MEETING A NEED IN JEWISH EDUCATION: BRINGING ACADEMICS
AND EDUCATORS TOGETHER
January 16, 2008 – An international conference at Brandeis University on January 27-28 brings academics and classroom teachers together to share ideas and develop new research questions. The conference, titled Teaching Rabbinic Literature: Bridging Scholarship and Pedagogy, convenes Jewish studies professors, rabbis, and day school teachers who share a common goal of improving Jewish education. Targum Shlishi is funding a post-conference publication to disseminate the ideas and innovations explored during the proceedings.
The event, organized by the Mandel Center for Studies in Jewish Education at Brandeis, invites academics and practitioners to learn from one another on panels and in working sessions. This format, which will bring educators of all levels together, is considered a “cutting edge” practice in general education, and is new to Jewish education.
There will be sixty presenters over the course of two packed days, in sessions focused on teaching rabbinic literature in a multitude of settings including day schools, adult education settings, rabbinical schools, and synagogues. More than two hundred Jewish educators will attend the event.
“The enormous response to this conference shows how eager Jewish educators are to have this kind of interaction with colleagues,” said Jon A. Levisohn, conference chair and assistant academic director of the Mandel Center for Studies in Jewish Education. “These educators are passionate about teaching Talmud, mishnah and midrash, but have very few opportunities to think and talk and study the substantive issues in their teaching. This conference will help us bridge the divide between schools, synagogues, universities and yeshivot.”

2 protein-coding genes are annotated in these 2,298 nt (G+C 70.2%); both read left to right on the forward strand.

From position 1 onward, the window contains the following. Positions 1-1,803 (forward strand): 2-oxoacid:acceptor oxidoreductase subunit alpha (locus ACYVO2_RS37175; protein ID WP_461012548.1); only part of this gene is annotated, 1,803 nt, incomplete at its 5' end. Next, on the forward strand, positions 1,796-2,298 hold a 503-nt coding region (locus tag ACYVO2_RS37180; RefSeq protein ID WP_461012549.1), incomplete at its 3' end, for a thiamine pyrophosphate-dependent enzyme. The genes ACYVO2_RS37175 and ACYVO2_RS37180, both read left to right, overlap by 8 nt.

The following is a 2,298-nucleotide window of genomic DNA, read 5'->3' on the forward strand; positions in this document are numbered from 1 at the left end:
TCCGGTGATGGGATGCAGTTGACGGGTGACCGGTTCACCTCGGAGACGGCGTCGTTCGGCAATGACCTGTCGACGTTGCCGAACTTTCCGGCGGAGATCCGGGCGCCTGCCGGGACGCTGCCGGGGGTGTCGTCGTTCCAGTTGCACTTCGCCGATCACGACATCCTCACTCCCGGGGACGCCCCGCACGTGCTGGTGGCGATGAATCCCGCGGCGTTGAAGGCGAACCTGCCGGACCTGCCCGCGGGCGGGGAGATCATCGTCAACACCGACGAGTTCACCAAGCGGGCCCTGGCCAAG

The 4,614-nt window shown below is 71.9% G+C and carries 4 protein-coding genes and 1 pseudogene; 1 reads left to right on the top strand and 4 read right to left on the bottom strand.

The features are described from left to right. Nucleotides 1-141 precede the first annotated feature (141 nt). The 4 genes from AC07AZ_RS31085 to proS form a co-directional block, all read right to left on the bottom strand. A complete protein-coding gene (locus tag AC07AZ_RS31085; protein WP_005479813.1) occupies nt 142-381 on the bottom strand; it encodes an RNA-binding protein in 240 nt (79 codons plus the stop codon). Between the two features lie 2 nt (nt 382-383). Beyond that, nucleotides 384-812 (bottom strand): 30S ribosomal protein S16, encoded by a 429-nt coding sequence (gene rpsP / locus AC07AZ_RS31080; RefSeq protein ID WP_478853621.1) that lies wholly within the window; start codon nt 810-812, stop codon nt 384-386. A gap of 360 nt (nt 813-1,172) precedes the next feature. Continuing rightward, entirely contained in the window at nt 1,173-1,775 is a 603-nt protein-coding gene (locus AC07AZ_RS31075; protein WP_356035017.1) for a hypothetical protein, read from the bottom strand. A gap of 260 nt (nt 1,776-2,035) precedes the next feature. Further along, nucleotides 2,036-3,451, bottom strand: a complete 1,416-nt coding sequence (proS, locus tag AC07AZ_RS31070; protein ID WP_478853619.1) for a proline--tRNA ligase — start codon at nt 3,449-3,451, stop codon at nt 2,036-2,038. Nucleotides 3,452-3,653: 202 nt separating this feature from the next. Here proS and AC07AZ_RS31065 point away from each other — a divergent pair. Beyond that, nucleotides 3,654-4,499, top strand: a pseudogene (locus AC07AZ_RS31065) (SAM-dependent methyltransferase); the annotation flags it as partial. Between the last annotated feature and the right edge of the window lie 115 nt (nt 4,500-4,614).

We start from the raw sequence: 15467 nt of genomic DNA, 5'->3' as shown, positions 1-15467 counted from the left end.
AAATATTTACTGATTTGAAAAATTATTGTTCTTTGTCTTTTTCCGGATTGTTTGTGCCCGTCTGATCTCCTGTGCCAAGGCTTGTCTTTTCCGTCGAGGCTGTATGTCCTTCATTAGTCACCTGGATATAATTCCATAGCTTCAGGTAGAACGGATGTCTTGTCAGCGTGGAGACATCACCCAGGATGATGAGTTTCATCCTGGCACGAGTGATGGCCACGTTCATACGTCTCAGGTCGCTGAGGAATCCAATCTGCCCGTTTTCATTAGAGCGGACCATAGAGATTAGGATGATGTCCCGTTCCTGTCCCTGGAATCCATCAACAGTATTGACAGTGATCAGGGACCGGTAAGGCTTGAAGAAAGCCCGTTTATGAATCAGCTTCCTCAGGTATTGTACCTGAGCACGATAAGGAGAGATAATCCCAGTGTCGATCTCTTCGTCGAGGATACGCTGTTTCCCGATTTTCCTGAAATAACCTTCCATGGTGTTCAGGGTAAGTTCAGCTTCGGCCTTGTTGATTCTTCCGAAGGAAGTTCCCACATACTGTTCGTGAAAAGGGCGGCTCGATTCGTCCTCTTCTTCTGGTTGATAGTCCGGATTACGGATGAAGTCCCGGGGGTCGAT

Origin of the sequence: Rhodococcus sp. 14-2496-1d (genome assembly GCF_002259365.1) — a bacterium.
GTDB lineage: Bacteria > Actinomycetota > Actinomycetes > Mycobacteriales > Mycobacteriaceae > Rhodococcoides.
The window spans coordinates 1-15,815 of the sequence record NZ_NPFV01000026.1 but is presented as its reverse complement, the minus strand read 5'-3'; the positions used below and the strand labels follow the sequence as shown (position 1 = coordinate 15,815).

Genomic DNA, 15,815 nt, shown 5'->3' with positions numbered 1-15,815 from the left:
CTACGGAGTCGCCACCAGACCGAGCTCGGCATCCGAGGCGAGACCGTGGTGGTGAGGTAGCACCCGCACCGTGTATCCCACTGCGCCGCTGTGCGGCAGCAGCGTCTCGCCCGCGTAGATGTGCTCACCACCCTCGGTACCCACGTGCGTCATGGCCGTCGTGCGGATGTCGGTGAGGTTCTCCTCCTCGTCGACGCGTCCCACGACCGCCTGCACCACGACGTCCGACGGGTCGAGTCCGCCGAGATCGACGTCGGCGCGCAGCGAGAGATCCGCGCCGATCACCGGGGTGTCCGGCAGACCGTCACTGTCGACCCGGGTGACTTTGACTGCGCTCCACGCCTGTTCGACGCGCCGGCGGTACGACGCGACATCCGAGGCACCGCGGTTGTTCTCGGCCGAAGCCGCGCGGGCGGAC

The emphasis will be on questions and joint inquiry, rather than tips and techniques. This conference follows an earlier Mandel Center conference in 2005 on teaching Bible.
“Rabbinic literature is a core of Jewish tradition and Jewish education,” notes Aryeh Rubin, director of Targum Shlishi. “At a time when Jewish education faces so many challenges, it is more important than ever to foster the lively exchange of ideas between academics and teachers at every level. Unfortunately, it was my personal experience, and the experience of many, that much of the time spent in Talmud class could have been significantly more productive, to say the least. We are delighted to participate in a program that will help turn things around in Gemara class.”
For more information on the conference visit the website. Video documentation of the conference sessions will be available at www.brandeis.edu/centers/mandel/TeachingRabbinics.html soon after the conference.
About the Mandel Center
Founded in 2002 as the first academic center of its kind, the Mandel Center for Studies in Jewish Education is dedicated to transforming the quality of teaching and learning in Jewish education by supporting innovative research, pioneering new approaches to professional development and shaping discourse about the purposes and practices of Jewish education. The Mandel Center’s Initiative on Bridging Scholarship and Pedagogy in Jewish Studies promotes the improvement of the teaching of Jewish studies in multiple settings, through research by and critical dialogue among scholars and teachers. For more information on the Mandel Center, visit its website at www.brandeis.edu/mandel.
About Targum Shlishi
Targum Shlishi, a Raquel and Aryeh Rubin Foundation, is dedicated to providing a range of creative solutions to problems facing Jewry today. Premised on the conviction that dynamic change and adaptation have historically been crucial to a vibrant and relevant Judaism and to the survival of its people, Targum Shlishi's initiatives are designed to stimulate the development of new ideas and innovative strategies that will enable Jewish life, its culture, and its traditions to continue to flourish. For more information on the foundation, visit its website.
For Media and Other Inquiries
Contact Targum Shlishi at 305.692.9991 or e-mail firstname.lastname@example.org.